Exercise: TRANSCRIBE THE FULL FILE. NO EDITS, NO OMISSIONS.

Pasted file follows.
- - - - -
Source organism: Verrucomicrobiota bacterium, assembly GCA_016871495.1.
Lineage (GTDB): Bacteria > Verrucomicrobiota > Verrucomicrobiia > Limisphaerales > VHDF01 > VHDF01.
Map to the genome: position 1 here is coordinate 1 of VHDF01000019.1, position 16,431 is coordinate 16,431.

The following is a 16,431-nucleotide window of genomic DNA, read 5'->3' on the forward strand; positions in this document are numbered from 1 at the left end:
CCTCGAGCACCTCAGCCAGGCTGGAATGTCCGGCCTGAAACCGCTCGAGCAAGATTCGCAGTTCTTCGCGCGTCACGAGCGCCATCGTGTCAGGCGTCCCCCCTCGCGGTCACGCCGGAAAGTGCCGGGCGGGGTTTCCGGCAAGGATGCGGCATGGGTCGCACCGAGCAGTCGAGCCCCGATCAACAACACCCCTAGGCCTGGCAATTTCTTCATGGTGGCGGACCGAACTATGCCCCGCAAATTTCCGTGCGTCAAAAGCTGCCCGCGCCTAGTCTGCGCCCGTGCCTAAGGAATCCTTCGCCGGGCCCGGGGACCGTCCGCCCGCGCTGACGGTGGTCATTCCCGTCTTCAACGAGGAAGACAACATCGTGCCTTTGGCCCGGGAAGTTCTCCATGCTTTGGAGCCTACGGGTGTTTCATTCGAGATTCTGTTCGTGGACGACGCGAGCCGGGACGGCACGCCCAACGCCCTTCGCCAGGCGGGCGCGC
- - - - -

Source organism: Verrucomicrobiota bacterium, assembly GCA_016871495.1.
Lineage (GTDB): Bacteria > Verrucomicrobiota > Verrucomicrobiia > Limisphaerales > VHDF01 > VHDF01.
Map to the genome: position 1 here is coordinate 1 of VHDF01000019.1, position 16,431 is coordinate 16,431.

The following is a 16,431-nucleotide window of genomic DNA, read 5'->3' on the forward strand; positions in this document are numbered from 1 at the left end:
CCTCGAGCACCTCAGCCAGGCTGGAATGTCCGGCCTGAAACCGCTCGAGCAAGATTCGCAGTTCTTCGCGCGTCACGAGCGCCATCGTGTCAGGCGTCCCCCCTCGCGGTCACGCCGGAAAGTGCCGGGCGGGGTTTCCGGCAAGGATGCGGCATGGGTCGCACCGAGCAGTCGAGCCCCGATCAACAACACCCCTAGGCCTGGCAATTTCTTCATGGTGGCGGACCGAACTATGCCCCGCAAATTTCCGTGCGTCAAAAGCTGCCCGCGCCTAGTCTGCGCCCGTGCCTAAGGAATCCTTCGCCGGGCCCGGGGACCGTCCGCCCGCGCTGACGGTGGTCATTCCCGTCTTCAACGAGGAAGACAACATCGTGCCTTTGGCCCGGGAAGTTCTCCATGCTTTGGAGCCTACGGGTGTTTCATTCGAGATTCTGTTCGTGGACGACGCGAGCCGGGACGGCACGCCCAACGCCCTTCGCCAGGCGGGCGCGC